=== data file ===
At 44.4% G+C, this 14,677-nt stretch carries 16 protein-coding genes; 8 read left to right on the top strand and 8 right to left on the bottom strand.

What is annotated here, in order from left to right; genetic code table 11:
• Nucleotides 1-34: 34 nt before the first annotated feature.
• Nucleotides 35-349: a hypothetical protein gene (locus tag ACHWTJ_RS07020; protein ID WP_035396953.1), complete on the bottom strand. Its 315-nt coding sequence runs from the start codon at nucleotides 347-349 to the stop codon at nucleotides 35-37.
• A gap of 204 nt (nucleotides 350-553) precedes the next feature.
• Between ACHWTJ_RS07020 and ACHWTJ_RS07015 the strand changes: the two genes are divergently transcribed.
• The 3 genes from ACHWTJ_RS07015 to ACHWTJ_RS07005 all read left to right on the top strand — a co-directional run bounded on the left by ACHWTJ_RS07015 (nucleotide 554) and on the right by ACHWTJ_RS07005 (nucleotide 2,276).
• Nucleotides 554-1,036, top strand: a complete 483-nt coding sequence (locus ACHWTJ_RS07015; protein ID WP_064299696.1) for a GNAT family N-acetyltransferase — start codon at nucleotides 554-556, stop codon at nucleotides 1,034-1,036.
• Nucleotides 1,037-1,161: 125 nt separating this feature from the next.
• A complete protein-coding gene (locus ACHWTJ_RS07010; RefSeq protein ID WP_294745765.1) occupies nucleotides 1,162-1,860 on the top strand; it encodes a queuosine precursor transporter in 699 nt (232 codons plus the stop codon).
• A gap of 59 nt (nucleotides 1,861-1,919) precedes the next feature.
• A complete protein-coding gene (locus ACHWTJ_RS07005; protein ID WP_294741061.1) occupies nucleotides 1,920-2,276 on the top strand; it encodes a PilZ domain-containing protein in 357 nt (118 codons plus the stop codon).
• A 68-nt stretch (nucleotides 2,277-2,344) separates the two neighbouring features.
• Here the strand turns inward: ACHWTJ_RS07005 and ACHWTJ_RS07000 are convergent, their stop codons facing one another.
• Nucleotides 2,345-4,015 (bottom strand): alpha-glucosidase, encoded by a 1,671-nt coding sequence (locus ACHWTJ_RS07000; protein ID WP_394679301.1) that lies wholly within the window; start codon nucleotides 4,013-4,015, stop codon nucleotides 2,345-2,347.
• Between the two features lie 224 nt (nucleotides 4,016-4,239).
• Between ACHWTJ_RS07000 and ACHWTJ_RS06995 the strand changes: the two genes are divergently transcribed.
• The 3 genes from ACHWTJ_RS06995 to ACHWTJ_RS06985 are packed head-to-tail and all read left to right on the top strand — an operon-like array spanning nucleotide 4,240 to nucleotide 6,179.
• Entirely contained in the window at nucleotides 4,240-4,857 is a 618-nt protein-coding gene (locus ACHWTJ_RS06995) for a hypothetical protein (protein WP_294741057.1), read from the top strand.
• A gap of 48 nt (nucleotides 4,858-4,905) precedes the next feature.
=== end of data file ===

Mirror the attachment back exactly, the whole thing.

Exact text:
At 44.4% G+C, this 14,677-nt stretch carries 16 protein-coding genes; 8 read left to right on the top strand and 8 right to left on the bottom strand.

What is annotated here, in order from left to right; genetic code table 11:
• Nucleotides 1-34: 34 nt before the first annotated feature.
• Nucleotides 35-349: a hypothetical protein gene (locus tag ACHWTJ_RS07020; protein ID WP_035396953.1), complete on the bottom strand. Its 315-nt coding sequence runs from the start codon at nucleotides 347-349 to the stop codon at nucleotides 35-37.
• A gap of 204 nt (nucleotides 350-553) precedes the next feature.
• Between ACHWTJ_RS07020 and ACHWTJ_RS07015 the strand changes: the two genes are divergently transcribed.
• The 3 genes from ACHWTJ_RS07015 to ACHWTJ_RS07005 all read left to right on the top strand — a co-directional run bounded on the left by ACHWTJ_RS07015 (nucleotide 554) and on the right by ACHWTJ_RS07005 (nucleotide 2,276).
• Nucleotides 554-1,036, top strand: a complete 483-nt coding sequence (locus ACHWTJ_RS07015; protein ID WP_064299696.1) for a GNAT family N-acetyltransferase — start codon at nucleotides 554-556, stop codon at nucleotides 1,034-1,036.
• Nucleotides 1,037-1,161: 125 nt separating this feature from the next.
• A complete protein-coding gene (locus ACHWTJ_RS07010; RefSeq protein ID WP_294745765.1) occupies nucleotides 1,162-1,860 on the top strand; it encodes a queuosine precursor transporter in 699 nt (232 codons plus the stop codon).
• A gap of 59 nt (nucleotides 1,861-1,919) precedes the next feature.
• A complete protein-coding gene (locus ACHWTJ_RS07005; protein ID WP_294741061.1) occupies nucleotides 1,920-2,276 on the top strand; it encodes a PilZ domain-containing protein in 357 nt (118 codons plus the stop codon).
• A 68-nt stretch (nucleotides 2,277-2,344) separates the two neighbouring features.
• Here the strand turns inward: ACHWTJ_RS07005 and ACHWTJ_RS07000 are convergent, their stop codons facing one another.
• Nucleotides 2,345-4,015 (bottom strand): alpha-glucosidase, encoded by a 1,671-nt coding sequence (locus ACHWTJ_RS07000; protein ID WP_394679301.1) that lies wholly within the window; start codon nucleotides 4,013-4,015, stop codon nucleotides 2,345-2,347.
• Between the two features lie 224 nt (nucleotides 4,016-4,239).
• Between ACHWTJ_RS07000 and ACHWTJ_RS06995 the strand changes: the two genes are divergently transcribed.
• The 3 genes from ACHWTJ_RS06995 to ACHWTJ_RS06985 are packed head-to-tail and all read left to right on the top strand — an operon-like array spanning nucleotide 4,240 to nucleotide 6,179.
• Entirely contained in the window at nucleotides 4,240-4,857 is a 618-nt protein-coding gene (locus ACHWTJ_RS06995) for a hypothetical protein (protein WP_294741057.1), read from the top strand.
• A gap of 48 nt (nucleotides 4,858-4,905) precedes the next feature.